The Committee on Finance, Public Expenditure and Reform has been considering the Keane Report on mortgage arrears. MABS, the Citizens Information Board and New Beginning were before the Committee.
Carol Dunne, from MABS, said a holistic solution to the arrears problem is required. She said most people really wanted to pay what they owed. She said there was concern in MABS about bringing in another layer, with the new agency mentioned in the report. She said a package of solutions was required and that there must be one that dealt with residual debt.
Yvonne Bogdanovic, of MABS, said the agency needed additional resources and that was its main issue. She also told the committee that MABS had not been consulted by the experts who wrote the Keane report.
She said clients dealing with debt feel vulnerable. She said she was not sure if the banks' behaviour could be called bullying, but she said many people felt intimidated by them.
She added that "a hungry belly" was the most important issue that MABS deals with.
Ms Bogdanovic said MABS believed there should be a degree of debt settlement, because there are too many people out there who will never get to the bottom of their debt.
Paddy Lavery, of MABS, said there was no one solution to the debt problems the agency sees, there were so many different factors in the cases that come to them.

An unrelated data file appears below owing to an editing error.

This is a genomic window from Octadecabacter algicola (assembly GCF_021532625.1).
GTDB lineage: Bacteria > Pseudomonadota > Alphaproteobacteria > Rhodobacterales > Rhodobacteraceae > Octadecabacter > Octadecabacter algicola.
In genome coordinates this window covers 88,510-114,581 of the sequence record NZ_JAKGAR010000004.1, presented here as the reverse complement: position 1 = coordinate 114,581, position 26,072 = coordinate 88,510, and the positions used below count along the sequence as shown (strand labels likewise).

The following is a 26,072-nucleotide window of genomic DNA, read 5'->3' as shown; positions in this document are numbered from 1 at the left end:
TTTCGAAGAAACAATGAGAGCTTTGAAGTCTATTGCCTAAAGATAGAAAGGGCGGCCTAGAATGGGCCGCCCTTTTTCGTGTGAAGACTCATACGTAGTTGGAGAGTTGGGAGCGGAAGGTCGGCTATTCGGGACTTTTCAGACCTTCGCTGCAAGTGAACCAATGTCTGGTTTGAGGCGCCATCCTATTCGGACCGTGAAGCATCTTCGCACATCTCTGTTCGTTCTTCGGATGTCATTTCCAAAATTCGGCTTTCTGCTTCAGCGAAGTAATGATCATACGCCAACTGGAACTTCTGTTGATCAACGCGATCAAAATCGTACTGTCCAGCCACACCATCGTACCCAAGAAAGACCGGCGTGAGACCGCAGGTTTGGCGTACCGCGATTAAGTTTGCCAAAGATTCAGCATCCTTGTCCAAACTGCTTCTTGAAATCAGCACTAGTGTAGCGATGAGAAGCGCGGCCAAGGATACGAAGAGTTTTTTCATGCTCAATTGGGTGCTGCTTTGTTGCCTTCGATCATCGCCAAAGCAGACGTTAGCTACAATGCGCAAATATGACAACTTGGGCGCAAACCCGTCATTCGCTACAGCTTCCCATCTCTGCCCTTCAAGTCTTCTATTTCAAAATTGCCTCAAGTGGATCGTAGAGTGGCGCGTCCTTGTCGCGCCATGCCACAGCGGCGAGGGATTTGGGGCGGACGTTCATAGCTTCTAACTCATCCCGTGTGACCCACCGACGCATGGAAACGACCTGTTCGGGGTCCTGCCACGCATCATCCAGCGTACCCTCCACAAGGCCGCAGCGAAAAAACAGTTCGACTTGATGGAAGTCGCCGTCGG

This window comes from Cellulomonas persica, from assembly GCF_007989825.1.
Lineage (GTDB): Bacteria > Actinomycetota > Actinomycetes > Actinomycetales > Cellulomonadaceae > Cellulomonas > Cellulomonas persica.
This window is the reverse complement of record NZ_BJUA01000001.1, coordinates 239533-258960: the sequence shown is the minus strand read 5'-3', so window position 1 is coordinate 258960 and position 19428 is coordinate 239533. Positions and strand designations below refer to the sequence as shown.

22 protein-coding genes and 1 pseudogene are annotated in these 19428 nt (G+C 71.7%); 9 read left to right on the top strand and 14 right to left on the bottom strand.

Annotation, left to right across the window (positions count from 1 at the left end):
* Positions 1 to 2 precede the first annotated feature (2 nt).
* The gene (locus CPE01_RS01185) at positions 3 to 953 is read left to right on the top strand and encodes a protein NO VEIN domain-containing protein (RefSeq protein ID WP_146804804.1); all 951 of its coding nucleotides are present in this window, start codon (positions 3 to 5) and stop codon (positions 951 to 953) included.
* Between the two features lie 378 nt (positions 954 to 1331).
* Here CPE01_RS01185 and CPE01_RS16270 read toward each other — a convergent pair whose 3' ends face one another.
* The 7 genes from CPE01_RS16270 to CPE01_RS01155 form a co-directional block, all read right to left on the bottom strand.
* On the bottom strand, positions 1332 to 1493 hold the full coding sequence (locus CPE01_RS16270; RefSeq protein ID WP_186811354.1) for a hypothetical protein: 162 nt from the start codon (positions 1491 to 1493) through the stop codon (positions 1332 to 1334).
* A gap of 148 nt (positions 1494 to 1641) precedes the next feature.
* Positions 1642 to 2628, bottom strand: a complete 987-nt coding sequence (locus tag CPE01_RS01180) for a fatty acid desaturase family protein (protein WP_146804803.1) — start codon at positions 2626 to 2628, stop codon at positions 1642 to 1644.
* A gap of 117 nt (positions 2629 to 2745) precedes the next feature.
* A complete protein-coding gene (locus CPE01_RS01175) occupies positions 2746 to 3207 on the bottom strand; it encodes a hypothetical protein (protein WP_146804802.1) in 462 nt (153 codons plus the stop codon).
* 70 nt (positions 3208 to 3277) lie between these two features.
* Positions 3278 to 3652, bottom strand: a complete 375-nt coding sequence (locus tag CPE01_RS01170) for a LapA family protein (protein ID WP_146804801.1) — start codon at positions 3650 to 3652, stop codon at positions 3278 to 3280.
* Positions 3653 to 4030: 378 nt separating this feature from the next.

Carol Dunne said she did not suggest that the Keane Report is skewed towards getting money back to banks, but that she felt it does not deal with the comprehensive nature of the average debt problem. She said most people have significant personal debt in addition to their mortgage.
FG deputy Michael Creed wanted to know what percentage of people presenting have unsustainable mortgages which will never be paid off.
MABS's Colette Bennett told the Committee that about 45% of the agency's clients were on social welfare income. She said MABS does not define unsustainable debt. In relation to prioritising debts, she said MABS is led by what the individual says is most important.
Paddy Lavery of MABS said the agency can get a good idea whether or not someone will ever be able to clear their debt, but he said this is not an easy thing to ascertain.
In this case, he said, the only pain the bank was taking was that it is not receiving interest on the "shelved" amount. Mr Maguire said this solution works because it is not reflected in the bank's balance sheet and therefore does not involve shareholders.
He also said it would revolutionise the approach to the arrears problem if the courts were allowed discretion in their rulings on debt, which at the moment is impossible.